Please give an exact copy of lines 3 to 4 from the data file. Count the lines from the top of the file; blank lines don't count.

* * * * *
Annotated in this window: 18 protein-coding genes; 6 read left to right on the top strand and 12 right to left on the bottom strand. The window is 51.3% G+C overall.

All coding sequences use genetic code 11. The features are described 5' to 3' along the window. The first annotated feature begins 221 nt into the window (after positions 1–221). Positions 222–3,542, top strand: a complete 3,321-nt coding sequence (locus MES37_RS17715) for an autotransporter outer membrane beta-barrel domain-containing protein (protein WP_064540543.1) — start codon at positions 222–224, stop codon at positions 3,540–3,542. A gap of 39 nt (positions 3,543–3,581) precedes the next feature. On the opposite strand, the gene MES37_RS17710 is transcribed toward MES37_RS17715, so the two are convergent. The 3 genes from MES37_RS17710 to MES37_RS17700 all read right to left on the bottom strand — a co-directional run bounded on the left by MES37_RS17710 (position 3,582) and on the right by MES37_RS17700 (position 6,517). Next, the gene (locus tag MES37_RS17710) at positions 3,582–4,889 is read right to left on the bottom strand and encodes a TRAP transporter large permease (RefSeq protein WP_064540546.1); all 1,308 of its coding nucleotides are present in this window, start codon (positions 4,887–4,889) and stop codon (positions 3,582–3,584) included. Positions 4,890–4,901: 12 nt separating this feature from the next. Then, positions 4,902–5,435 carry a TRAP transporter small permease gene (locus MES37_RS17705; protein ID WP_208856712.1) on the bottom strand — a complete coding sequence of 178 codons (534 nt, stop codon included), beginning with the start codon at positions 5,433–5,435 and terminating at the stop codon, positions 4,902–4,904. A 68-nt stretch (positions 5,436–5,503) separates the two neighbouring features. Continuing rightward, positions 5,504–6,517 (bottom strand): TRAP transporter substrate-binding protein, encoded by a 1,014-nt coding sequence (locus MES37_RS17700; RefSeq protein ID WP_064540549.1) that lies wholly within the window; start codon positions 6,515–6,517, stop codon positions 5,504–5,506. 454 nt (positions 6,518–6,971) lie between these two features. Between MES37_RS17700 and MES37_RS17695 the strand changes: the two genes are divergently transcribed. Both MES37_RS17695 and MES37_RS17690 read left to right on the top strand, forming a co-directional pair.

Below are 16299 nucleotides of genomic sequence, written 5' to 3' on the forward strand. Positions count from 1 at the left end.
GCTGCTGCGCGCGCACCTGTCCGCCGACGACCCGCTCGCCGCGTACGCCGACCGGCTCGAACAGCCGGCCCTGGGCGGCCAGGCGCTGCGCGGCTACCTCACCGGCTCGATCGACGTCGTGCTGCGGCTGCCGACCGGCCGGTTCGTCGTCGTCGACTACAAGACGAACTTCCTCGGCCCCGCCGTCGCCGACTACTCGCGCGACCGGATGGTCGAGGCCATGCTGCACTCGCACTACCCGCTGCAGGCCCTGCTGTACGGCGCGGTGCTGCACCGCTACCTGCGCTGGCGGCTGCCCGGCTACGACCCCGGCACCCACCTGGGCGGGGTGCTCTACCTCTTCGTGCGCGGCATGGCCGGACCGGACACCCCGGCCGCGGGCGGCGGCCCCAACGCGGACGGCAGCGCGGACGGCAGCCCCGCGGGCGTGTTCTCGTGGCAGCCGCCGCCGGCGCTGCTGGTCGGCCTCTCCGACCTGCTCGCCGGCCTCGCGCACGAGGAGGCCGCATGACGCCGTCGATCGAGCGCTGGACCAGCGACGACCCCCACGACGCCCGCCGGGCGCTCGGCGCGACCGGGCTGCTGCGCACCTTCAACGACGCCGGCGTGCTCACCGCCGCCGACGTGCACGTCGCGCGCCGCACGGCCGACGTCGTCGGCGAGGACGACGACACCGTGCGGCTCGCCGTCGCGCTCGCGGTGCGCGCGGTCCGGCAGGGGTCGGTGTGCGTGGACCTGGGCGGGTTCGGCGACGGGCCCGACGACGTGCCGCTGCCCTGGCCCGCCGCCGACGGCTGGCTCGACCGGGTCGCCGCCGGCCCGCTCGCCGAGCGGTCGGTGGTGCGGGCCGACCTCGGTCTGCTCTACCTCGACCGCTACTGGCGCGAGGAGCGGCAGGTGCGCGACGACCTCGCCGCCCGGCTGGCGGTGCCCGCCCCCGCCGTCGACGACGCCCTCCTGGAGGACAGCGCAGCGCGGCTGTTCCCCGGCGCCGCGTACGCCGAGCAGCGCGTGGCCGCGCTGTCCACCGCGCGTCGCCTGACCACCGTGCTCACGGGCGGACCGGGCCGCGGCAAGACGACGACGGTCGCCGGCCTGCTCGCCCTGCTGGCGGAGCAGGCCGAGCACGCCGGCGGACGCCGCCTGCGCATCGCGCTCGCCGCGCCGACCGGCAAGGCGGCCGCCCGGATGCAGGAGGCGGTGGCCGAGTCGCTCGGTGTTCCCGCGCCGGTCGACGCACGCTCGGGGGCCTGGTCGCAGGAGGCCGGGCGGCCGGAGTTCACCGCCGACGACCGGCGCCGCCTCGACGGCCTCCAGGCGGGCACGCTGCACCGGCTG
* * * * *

Below are 16299 nucleotides of genomic sequence, written 5' to 3' on the forward strand. Positions count from 1 at the left end.
GCTGCTGCGCGCGCACCTGTCCGCCGACGACCCGCTCGCCGCGTACGCCGACCGGCTCGAACAGCCGGCCCTGGGCGGCCAGGCGCTGCGCGGCTACCTCACCGGCTCGATCGACGTCGTGCTGCGGCTGCCGACCGGCCGGTTCGTCGTCGTCGACTACAAGACGAACTTCCTCGGCCCCGCCGTCGCCGACTACTCGCGCGACCGGATGGTCGAGGCCATGCTGCACTCGCACTACCCGCTGCAGGCCCTGCTGTACGGCGCGGTGCTGCACCGCTACCTGCGCTGGCGGCTGCCCGGCTACGACCCCGGCACCCACCTGGGCGGGGTGCTCTACCTCTTCGTGCGCGGCATGGCCGGACCGGACACCCCGGCCGCGGGCGGCGGCCCCAACGCGGACGGCAGCGCGGACGGCAGCCCCGCGGGCGTGTTCTCGTGGCAGCCGCCGCCGGCGCTGCTGGTCGGCCTCTCCGACCTGCTCGCCGGCCTCGCGCACGAGGAGGCCGCATGACGCCGTCGATCGAGCGCTGGACCAGCGACGACCCCCACGACGCCCGCCGGGCGCTCGGCGCGACCGGGCTGCTGCGCACCTTCAACGACGCCGGCGTGCTCACCGCCGCCGACGTGCACGTCGCGCGCCGCACGGCCGACGTCGTCGGCGAGGACGACGACACCGTGCGGCTCGCCGTCGCGCTCGCGGTGCGCGCGGTCCGGCAGGGGTCGGTGTGCGTGGACCTGGGCGGGTTCGGCGACGGGCCCGACGACGTGCCGCTGCCCTGGCCCGCCGCCGACGGCTGGCTCGACCGGGTCGCCGCCGGCCCGCTCGCCGAGCGGTCGGTGGTGCGGGCCGACCTCGGTCTGCTCTACCTCGACCGCTACTGGCGCGAGGAGCGGCAGGTGCGCGACGACCTCGCCGCCCGGCTGGCGGTGCCCGCCCCCGCCGTCGACGACGCCCTCCTGGAGGACAGCGCAGCGCGGCTGTTCCCCGGCGCCGCGTACGCCGAGCAGCGCGTGGCCGCGCTGTCCACCGCGCGTCGCCTGACCACCGTGCTCACGGGCGGACCGGGCCGCGGCAAGACGACGACGGTCGCCGGCCTGCTCGCCCTGCTGGCGGAGCAGGCCGAGCACGCCGGCGGACGCCGCCTGCGCATCGCGCTCGCCGCGCCGACCGGCAAGGCGGCCGCCCGGATGCAGGAGGCGGTGGCCGAGTCGCTCGGTGTTCCCGCGCCGGTCGACGCACGCTCGGGGGCCTGGTCGCAGGAGGCCGGGCGGCCGGAGTTCACCGCCGACGACCGGCGCCGCCTCGACGGCCTCCAGGCGGGCACGCTGCACCGGCTG